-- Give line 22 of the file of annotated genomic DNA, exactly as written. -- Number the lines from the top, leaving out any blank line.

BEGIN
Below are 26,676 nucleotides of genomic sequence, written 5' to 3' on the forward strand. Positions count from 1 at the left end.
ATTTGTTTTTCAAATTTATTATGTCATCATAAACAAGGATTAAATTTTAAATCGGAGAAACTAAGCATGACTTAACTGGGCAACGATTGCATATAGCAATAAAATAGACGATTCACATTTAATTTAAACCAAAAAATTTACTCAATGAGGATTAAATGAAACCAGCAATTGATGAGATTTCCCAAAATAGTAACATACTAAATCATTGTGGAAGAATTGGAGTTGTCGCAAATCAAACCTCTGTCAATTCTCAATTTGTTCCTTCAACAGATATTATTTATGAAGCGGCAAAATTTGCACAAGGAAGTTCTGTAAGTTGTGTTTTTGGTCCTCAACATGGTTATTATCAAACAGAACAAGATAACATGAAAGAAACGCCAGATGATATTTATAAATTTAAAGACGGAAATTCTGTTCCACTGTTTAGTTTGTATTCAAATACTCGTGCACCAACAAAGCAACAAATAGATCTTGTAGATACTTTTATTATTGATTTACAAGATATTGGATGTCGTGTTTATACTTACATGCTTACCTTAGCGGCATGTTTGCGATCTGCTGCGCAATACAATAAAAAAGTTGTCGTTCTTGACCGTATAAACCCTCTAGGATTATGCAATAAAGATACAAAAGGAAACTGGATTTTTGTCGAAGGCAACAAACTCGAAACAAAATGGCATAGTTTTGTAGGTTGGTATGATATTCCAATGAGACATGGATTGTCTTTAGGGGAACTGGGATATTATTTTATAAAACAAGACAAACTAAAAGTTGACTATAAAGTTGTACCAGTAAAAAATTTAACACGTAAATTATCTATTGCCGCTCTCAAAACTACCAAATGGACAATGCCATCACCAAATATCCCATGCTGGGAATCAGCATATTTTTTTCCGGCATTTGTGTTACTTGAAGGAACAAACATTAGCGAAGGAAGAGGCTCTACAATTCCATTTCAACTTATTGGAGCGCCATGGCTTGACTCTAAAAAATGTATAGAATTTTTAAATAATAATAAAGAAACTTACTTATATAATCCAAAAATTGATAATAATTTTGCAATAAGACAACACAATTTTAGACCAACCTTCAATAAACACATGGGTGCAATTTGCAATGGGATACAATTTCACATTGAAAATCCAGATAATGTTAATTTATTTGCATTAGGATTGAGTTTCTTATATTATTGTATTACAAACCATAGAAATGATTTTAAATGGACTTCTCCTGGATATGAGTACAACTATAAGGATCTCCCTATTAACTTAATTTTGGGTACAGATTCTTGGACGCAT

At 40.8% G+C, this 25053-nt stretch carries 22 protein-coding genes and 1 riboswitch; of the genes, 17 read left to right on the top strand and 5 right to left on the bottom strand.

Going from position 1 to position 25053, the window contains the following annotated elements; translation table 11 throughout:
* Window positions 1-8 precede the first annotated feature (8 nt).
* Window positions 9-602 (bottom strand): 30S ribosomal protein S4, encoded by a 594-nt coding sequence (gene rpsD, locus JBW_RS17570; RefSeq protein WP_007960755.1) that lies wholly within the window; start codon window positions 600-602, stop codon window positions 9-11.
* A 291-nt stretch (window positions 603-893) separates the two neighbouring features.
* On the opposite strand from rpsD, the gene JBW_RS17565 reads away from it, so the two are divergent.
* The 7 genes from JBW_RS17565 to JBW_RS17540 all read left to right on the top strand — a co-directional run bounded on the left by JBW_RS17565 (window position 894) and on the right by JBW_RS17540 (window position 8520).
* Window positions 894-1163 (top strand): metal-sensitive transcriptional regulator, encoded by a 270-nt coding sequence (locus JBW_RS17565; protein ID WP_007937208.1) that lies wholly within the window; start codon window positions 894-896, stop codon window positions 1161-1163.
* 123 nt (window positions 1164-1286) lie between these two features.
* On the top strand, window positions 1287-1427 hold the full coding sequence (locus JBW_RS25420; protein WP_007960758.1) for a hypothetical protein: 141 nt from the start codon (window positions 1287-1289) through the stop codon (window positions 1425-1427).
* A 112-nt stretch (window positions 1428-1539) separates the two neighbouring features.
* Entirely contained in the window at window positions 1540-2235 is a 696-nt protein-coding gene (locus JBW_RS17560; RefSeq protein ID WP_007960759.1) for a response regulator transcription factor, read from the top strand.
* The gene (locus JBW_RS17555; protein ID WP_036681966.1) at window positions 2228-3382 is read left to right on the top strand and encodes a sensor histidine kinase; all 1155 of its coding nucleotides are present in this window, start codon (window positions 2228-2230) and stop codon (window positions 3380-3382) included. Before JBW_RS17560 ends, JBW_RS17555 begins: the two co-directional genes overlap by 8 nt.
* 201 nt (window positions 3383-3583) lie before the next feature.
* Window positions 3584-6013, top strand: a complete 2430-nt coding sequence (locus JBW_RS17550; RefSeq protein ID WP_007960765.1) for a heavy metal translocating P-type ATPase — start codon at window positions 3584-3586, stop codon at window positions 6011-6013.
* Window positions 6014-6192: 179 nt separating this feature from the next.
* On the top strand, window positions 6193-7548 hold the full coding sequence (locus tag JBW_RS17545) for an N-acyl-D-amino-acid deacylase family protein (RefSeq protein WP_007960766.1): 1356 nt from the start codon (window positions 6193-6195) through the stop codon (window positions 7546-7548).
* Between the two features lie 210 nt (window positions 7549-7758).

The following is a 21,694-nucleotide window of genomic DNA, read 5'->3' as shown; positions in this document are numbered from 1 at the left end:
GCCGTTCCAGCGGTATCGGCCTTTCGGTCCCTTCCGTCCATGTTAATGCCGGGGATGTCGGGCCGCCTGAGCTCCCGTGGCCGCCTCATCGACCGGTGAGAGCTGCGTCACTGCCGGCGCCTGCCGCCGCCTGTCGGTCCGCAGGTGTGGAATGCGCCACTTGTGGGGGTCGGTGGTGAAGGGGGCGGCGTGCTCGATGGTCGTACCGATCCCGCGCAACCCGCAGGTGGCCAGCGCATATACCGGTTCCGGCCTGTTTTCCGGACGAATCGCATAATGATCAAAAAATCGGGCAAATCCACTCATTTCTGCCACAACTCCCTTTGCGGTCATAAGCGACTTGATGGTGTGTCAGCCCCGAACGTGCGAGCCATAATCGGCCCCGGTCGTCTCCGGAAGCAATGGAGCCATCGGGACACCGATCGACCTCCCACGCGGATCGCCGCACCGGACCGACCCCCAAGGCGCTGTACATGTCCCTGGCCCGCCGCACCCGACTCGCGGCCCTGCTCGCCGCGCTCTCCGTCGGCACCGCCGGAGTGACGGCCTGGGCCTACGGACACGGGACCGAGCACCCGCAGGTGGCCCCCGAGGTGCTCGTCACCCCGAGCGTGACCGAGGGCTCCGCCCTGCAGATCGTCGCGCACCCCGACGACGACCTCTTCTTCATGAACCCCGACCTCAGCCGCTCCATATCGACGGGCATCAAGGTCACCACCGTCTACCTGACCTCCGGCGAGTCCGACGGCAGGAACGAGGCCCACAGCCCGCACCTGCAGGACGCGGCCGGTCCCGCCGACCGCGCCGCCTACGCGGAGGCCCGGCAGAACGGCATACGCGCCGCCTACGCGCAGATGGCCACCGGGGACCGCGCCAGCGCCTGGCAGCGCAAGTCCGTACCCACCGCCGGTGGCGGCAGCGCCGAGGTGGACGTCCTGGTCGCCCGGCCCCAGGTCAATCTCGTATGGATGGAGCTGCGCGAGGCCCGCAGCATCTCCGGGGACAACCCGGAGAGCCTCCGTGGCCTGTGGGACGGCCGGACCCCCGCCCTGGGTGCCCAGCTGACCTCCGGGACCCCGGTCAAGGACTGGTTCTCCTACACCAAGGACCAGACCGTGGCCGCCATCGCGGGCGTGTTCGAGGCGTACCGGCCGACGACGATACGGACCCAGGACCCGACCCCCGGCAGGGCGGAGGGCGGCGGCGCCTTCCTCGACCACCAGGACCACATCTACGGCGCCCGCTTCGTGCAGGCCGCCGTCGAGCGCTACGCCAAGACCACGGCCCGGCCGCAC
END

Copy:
GCCGTTCCAGCGGTATCGGCCTTTCGGTCCCTTCCGTCCATGTTAATGCCGGGGATGTCGGGCCGCCTGAGCTCCCGTGGCCGCCTCATCGACCGGTGAGAGCTGCGTCACTGCCGGCGCCTGCCGCCGCCTGTCGGTCCGCAGGTGTGGAATGCGCCACTTGTGGGGGTCGGTGGTGAAGGGGGCGGCGTGCTCGATGGTCGTACCGATCCCGCGCAACCCGCAGGTGGCCAGCGCATATACCGGTTCCGGCCTGTTTTCCGGACGAATCGCATAATGATCAAAAAATCGGGCAAATCCACTCATTTCTGCCACAACTCCCTTTGCGGTCATAAGCGACTTGATGGTGTGTCAGCCCCGAACGTGCGAGCCATAATCGGCCCCGGTCGTCTCCGGAAGCAATGGAGCCATCGGGACACCGATCGACCTCCCACGCGGATCGCCGCACCGGACCGACCCCCAAGGCGCTGTACATGTCCCTGGCCCGCCGCACCCGACTCGCGGCCCTGCTCGCCGCGCTCTCCGTCGGCACCGCCGGAGTGACGGCCTGGGCCTACGGACACGGGACCGAGCACCCGCAGGTGGCCCCCGAGGTGCTCGTCACCCCGAGCGTGACCGAGGGCTCCGCCCTGCAGATCGTCGCGCACCCCGACGACGACCTCTTCTTCATGAACCCCGACCTCAGCCGCTCCATATCGACGGGCATCAAGGTCACCACCGTCTACCTGACCTCCGGCGAGTCCGACGGCAGGAACGAGGCCCACAGCCCGCACCTGCAGGACGCGGCCGGTCCCGCCGACCGCGCCGCCTACGCGGAGGCCCGGCAGAACGGCATACGCGCCGCCTACGCGCAGATGGCCACCGGGGACCGCGCCAGCGCCTGGCAGCGCAAGTCCGTACCCACCGCCGGTGGCGGCAGCGCCGAGGTGGACGTCCTGGTCGCCCGGCCCCAGGTCAATCTCGTATGGATGGAGCTGCGCGAGGCCCGCAGCATCTCCGGGGACAACCCGGAGAGCCTCCGTGGCCTGTGGGACGGCCGGACCCCCGCCCTGGGTGCCCAGCTGACCTCCGGGACCCCGGTCAAGGACTGGTTCTCCTACACCAAGGACCAGACCGTGGCCGCCATCGCGGGCGTGTTCGAGGCGTACCGGCCGACGACGATACGGACCCAGGACCCGACCCCCGGCAGGGCGGAGGGCGGCGGCGCCTTCCTCGACCACCAGGACCACATCTACGGCGCCCGCTTCGTGCAGGCCGCCGTCGAGCGCTACGCCAAGACCACGGCCCGGCCGCAC